Cracked, dried earth shifted beneath her. A thick fog enveloped the air, leaving nothing beyond arm’s length visible. Storm clouds circled above like a black veil, blotting out whatever lingered beyond them—the stars, the sun, and anything that existed. Much like the rest of the world. Rinoa didn’t have an answer for any of it; the single truth she held onto was that she had to find him.
That thought alone was the key to surviving time compression. Shared thoughts and memories would link everyone together. Then they would find one another… somehow. The details weren’t clear, but neither was the plan to confront Ultimecia.
You promised me, Rinoa thought, almost tripping over her feet. If I needed to find you, that you’d be waiting for me. At our place. You’ll be there. I’m coming. I’ll find you.
How long had she been walking? Minutes or a lifetime? Maybe both. Within time compression, it was all the same. Rinoa discarded her worries in favor for the reminders of why she refused to die here.
She imagined Squall standing amidst a flower field, arms crossed and back to her. Petals swirled around them and the sun beamed within a clear, blue sky. And when he finally turned to meet her, they could embrace and confirm this was in fact real. They were alive.
“You’re late,” she believed Squall would say.
Rinoa chuckled. “Better late than never.”
The fog shifted and Rinoa halted. It parted to reveal the desert spanning to the horizon. Between that laid a body. Her eyes widened in disbelief.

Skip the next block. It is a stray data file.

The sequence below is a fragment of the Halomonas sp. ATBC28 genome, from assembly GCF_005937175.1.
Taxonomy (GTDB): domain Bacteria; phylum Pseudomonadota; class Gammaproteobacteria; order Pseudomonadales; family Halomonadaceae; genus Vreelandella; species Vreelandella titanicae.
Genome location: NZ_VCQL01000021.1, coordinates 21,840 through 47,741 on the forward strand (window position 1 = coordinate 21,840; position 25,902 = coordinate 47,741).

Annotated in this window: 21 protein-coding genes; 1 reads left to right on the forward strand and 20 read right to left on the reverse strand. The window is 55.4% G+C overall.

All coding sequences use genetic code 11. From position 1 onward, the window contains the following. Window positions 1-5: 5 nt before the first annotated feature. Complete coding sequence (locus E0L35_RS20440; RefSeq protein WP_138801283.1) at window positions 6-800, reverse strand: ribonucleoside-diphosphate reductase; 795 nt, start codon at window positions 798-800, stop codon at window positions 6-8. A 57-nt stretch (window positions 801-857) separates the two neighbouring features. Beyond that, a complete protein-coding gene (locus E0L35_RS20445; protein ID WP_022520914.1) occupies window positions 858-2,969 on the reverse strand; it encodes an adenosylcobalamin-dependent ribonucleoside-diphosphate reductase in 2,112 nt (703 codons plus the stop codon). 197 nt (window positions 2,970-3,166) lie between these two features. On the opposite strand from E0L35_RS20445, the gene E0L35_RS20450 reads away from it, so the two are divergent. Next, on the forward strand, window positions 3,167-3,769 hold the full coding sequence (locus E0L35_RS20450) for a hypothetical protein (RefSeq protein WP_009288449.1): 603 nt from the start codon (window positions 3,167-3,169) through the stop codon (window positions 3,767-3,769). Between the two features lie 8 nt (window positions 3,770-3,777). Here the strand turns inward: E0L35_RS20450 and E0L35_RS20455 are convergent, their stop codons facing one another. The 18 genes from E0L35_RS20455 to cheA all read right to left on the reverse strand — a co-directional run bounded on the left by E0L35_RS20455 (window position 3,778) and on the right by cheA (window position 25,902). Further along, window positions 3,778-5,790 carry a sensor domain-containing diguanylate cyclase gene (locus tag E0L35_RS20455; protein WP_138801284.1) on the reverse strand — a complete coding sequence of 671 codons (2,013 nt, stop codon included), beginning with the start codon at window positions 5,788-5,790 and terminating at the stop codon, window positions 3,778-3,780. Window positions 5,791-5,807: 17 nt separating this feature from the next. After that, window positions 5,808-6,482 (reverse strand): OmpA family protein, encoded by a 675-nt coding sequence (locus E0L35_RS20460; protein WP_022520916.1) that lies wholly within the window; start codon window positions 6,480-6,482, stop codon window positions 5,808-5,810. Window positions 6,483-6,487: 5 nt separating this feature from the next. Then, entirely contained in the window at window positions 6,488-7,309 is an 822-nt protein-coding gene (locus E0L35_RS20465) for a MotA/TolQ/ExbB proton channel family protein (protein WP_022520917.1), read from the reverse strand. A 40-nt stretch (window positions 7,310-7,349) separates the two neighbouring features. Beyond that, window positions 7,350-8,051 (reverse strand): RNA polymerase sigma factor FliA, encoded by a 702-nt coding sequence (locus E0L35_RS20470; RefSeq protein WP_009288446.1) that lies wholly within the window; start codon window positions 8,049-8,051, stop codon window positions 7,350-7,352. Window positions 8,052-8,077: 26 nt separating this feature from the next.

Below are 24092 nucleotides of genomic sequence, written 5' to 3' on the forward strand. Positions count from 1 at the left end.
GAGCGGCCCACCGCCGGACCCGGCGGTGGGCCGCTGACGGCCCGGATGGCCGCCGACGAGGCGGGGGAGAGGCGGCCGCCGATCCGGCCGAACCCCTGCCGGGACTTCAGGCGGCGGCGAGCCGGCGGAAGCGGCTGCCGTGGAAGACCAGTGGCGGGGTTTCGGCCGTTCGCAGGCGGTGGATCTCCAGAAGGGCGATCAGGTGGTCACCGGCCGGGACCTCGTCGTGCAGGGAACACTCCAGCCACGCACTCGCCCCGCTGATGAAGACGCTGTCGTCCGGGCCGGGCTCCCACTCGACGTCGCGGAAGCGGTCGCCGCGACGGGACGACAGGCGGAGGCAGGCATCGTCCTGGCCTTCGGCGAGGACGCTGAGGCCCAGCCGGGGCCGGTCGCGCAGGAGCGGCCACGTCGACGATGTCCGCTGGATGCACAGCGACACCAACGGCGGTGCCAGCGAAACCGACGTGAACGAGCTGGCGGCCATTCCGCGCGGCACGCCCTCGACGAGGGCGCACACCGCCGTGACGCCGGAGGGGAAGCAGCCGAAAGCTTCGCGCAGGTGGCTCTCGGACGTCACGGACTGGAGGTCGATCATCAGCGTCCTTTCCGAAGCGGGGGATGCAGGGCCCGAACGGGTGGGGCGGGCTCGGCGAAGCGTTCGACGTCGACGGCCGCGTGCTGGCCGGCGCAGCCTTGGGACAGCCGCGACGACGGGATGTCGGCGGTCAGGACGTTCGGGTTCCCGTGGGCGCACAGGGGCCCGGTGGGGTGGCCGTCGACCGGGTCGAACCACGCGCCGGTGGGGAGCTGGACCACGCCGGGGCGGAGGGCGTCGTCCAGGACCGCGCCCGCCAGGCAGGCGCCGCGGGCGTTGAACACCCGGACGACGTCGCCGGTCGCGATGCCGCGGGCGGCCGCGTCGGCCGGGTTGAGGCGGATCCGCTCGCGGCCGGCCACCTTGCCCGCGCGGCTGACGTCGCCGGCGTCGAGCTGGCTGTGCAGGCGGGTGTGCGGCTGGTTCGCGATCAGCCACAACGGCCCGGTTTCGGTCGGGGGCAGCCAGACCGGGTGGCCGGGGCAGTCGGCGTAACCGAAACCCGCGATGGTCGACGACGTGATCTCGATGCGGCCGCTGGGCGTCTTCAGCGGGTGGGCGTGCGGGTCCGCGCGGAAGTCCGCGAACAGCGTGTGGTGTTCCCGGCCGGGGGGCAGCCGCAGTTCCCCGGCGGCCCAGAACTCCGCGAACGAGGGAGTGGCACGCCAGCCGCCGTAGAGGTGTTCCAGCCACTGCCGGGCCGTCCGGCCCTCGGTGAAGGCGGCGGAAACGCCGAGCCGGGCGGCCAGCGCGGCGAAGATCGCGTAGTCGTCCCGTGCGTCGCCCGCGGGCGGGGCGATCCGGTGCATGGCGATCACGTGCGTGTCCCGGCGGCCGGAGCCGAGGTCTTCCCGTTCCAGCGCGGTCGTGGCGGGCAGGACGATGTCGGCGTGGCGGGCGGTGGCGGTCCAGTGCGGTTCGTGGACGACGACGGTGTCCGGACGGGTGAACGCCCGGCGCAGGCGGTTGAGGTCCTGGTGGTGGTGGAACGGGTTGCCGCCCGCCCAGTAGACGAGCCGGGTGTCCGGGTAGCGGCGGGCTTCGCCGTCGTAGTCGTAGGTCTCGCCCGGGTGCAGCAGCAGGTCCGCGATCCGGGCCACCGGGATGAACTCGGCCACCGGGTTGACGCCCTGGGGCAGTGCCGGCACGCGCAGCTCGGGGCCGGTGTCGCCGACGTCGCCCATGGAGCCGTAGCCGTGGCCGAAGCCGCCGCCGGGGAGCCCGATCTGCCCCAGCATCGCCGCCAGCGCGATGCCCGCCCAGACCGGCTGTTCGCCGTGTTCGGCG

It wasn’t a flower field, but they could transform it into one if their hearts chose to.
New life breathed into her steps. Rinoa held back a smile as she hurried to the lifeless form. Her heart thumped in time with her necklace beating against her chest. She found him. They could go home now. No need to linger in a nightmare—it was time to wake up.
“I didn’t mean to keep you waiting,” Rinoa murmured, “though I guess it was about time I saved you for a change of—”
Her movement hiccuped. Her eyebrows scrunched together. A tremble fell upon her parted lips.
This… this wasn’t right.
What should have been black leather and furs were instead navy blue linens. A jacket was amiss, revealing scars and bruises scattered across toned arms. No white shirt, no assortment of belts. But not all was lost; a gunblade lied several feet away.
Shuffling closer, Rinoa held her hands together and knelt before the body. Messy, blond hair replaced darker locks. She scanned the form, inhaled, and extended a hand to flip him over.
Lying before her was the ghost of a stubborn memory. She once looked upon him with a sense of admiration. A summer crush and nothing more. There had been a time when she feared for his safety and well-being, but that dissolved when he proved to the world how dangerous he was. It was in his defiance to stand against the sorceress, in his sadistic tactics, in his cold, dead eyes before he handed her over to Adel.
Why… are you here? Rinoa refused to utter.